New GranTurismo to Spark Maserati Renaissance?

© MaseratiReturn of Maserati
A scant few years ago, it seemed as though Maserati would fade from the U.S. market with nary a whimper. The Italian marque’s lineup had two aging sedans and a large SUV — not exactly appropriate for this iconic performance brand. Fortunately the future looks bright once again for Maserati. Two years ago the company introduced a flagship MC20 sports car, and earlier this year the advanced Grecale performance crossover came to market. Now the company returns to its roots with a reprise of the famed GranTurismo, while at the same time looks to the future via the marque’s first full-electric vehicle, the GranTurismo Folgore.

© MaseratiThe Beginnings
The Gran Turismo (or grand touring) car has been an important part of Maserati’s history. In March of 1947, the company introduced the Maserati A6 1500 Gran Turismo at the Geneva Motor Show. Featuring dramatic styling by Pininfarina, this beautiful machine became the first road-going Maserati. It had an advanced overhead-cam engine with a light yet strong tubular chassis. The car’s elegant interior was trimmed in leather; the A6 1500 GranTurismo blended two worlds of luxury and performance motoring with a style that reverberates to this day. The A6 has been an inspiration to all Maseratis since, and the new GranTurismo is clearly a direct descendant.

© MaseratiMC20 Influence
The new GranTurismo carries many of the styling cues introduced on the MC20 sports car. Up front is the familiar wide, vertical grille with a large Maserati trident placed at its the center. Vertical headlights with signature LED daytime running lights take their place at the edges, flowing up the fenders to give the car a wide stance. Large air intakes on either side of the grille bring additional cooling for the variants powered by the internal combustion engine.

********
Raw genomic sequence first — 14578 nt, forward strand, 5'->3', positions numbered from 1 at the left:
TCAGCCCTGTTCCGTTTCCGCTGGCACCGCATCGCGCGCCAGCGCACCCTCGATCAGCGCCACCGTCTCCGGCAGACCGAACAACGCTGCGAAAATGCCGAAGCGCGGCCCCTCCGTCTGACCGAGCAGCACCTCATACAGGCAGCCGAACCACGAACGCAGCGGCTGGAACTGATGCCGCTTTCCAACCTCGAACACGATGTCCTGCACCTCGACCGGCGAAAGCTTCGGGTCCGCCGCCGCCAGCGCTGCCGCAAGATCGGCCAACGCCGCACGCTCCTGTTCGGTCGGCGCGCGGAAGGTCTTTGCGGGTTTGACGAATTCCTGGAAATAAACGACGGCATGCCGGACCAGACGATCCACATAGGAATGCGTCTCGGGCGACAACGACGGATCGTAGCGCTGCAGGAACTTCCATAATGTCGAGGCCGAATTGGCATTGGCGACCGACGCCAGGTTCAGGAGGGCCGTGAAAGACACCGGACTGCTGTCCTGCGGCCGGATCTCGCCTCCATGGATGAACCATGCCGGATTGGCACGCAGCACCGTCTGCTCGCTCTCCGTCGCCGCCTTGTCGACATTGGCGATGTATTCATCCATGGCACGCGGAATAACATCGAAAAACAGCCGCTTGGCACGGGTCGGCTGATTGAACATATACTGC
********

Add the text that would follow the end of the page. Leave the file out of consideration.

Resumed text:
© MaseratiGranTurismo Folgore
The all-electric Folgore stands apart with a uniquely-patterned grill and smaller vents directing airflow to the wheels.

© MaseratiProper Proportions
With a long hood and a sweeping windshield flowing to the rear, the GranTurismo carries perfect GT proportions, emphasizing both the performance and luxury of this new model. The staggered wheels of 21 inches at the rear and 20 inches up front help create an appearance of moving at speed.

© MaseratiRear View
The LED taillights of the new Maserati GranTurismo possess a distinctive design that showcases this new model even more noticeably at night. Lights wrap around the corners, adding to the car’s wide looks. Gas-powered models get integrated quad exhaust outlets, while the electric Folgore features cleaner styling and rear diffuser.

© MaseratiElectric Folgore
No exhaust needed for the fully electric GranTurismo Folgore.

© MaseratiNew Architecture
This modern-day GranTurismo gets built on new architecture designed from the start to work for both electric and ICE powertrains. Incorporating extensive use of lightweight materials such as aluminum and magnesium, the new GranTurismo is both lightweight and rigid for outstanding performance. This new structure also creates a roomier cabin so four adults can ride comfortably.

© MaseratiModel Lineup
Maserati will offer the GranTurismo in three trim levels: Modena, Trofeo and Folgore. The Modena and Trofeo will be powered by a twin-turbo V6 engine, while the Folgore will be the first-ever Maserati powered by an all-electric powertrain.

© MaseratiTwin Turbo V6